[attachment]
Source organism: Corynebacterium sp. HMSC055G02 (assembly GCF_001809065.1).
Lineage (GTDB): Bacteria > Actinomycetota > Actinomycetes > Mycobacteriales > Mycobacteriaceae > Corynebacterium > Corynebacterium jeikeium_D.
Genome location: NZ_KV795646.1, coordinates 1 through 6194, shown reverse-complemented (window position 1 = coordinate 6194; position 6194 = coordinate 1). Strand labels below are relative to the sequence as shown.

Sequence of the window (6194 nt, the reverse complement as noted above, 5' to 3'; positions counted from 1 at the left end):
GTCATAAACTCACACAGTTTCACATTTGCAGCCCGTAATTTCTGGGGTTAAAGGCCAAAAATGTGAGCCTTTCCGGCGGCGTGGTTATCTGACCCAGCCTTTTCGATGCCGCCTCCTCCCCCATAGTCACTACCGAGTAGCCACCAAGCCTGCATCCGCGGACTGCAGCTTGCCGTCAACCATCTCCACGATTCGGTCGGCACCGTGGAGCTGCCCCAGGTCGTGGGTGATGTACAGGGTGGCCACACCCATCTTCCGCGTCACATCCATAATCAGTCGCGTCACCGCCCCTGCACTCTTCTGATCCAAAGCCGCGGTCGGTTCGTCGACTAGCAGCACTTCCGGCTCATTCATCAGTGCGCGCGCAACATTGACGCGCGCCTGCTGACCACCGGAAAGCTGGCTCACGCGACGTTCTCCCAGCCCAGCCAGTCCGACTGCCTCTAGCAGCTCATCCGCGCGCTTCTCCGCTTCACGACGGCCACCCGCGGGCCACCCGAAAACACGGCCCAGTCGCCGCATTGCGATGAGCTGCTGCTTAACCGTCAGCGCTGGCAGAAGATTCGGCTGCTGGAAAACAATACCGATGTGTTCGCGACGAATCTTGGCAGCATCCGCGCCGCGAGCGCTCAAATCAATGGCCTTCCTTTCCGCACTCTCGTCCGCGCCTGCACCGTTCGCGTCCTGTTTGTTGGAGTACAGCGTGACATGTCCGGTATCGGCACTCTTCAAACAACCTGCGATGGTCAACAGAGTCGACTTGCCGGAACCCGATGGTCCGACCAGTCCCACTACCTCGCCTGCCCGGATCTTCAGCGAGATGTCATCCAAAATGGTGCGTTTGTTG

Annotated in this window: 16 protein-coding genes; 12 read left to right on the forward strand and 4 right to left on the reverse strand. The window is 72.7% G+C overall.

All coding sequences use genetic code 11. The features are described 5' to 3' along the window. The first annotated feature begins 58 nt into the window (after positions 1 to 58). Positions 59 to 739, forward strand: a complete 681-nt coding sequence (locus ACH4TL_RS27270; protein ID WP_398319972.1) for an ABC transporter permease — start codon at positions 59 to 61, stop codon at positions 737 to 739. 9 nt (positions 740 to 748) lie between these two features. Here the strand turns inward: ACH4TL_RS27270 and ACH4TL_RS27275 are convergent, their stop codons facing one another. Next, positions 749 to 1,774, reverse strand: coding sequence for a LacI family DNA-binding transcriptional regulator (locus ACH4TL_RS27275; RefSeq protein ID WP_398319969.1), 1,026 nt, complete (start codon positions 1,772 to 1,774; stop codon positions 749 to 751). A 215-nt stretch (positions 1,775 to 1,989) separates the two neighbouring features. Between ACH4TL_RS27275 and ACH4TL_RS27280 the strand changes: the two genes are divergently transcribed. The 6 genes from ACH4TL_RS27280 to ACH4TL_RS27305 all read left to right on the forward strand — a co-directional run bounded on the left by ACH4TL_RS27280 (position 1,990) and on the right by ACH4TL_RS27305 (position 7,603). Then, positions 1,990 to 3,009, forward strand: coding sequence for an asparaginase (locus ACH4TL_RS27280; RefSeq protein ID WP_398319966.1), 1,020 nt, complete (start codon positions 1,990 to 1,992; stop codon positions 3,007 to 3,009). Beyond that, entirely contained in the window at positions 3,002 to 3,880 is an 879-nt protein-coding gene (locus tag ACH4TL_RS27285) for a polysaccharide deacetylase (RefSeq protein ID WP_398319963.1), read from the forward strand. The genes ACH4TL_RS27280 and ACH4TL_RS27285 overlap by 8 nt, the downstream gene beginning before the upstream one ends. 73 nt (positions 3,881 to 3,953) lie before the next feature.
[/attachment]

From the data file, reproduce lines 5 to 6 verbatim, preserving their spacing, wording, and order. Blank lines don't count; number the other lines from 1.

GTCATAAACTCACACAGTTTCACATTTGCAGCCCGTAATTTCTGGGGTTAAAGGCCAAAAATGTGAGCCTTTCCGGCGGCGTGGTTATCTGACCCAGCCTTTTCGATGCCGCCTCCTCCCCCATAGTCACTACCGAGTAGCCACCAAGCCTGCATCCGCGGACTGCAGCTTGCCGTCAACCATCTCCACGATTCGGTCGGCACCGTGGAGCTGCCCCAGGTCGTGGGTGATGTACAGGGTGGCCACACCCATCTTCCGCGTCACATCCATAATCAGTCGCGTCACCGCCCCTGCACTCTTCTGATCCAAAGCCGCGGTCGGTTCGTCGACTAGCAGCACTTCCGGCTCATTCATCAGTGCGCGCGCAACATTGACGCGCGCCTGCTGACCACCGGAAAGCTGGCTCACGCGACGTTCTCCCAGCCCAGCCAGTCCGACTGCCTCTAGCAGCTCATCCGCGCGCTTCTCCGCTTCACGACGGCCACCCGCGGGCCACCCGAAAACACGGCCCAGTCGCCGCATTGCGATGAGCTGCTGCTTAACCGTCAGCGCTGGCAGAAGATTCGGCTGCTGGAAAACAATACCGATGTGTTCGCGACGAATCTTGGCAGCATCCGCGCCGCGAGCGCTCAAATCAATGGCCTTCCTTTCCGCACTCTCGTCCGCGCCTGCACCGTTCGCGTCCTGTTTGTTGGAGTACAGCGTGACATGTCCGGTATCGGCACTCTTCAAACAACCTGCGATGGTCAACAGAGTCGACTTGCCGGAACCCGATGGTCCGACCAGTCCCACTACCTCGCCTGCCCGGATCTTCAGCGAGATGTCATCCAAAATGGTGCGTTTGTTG

Annotated in this window: 16 protein-coding genes; 12 read left to right on the forward strand and 4 right to left on the reverse strand. The window is 72.7% G+C overall.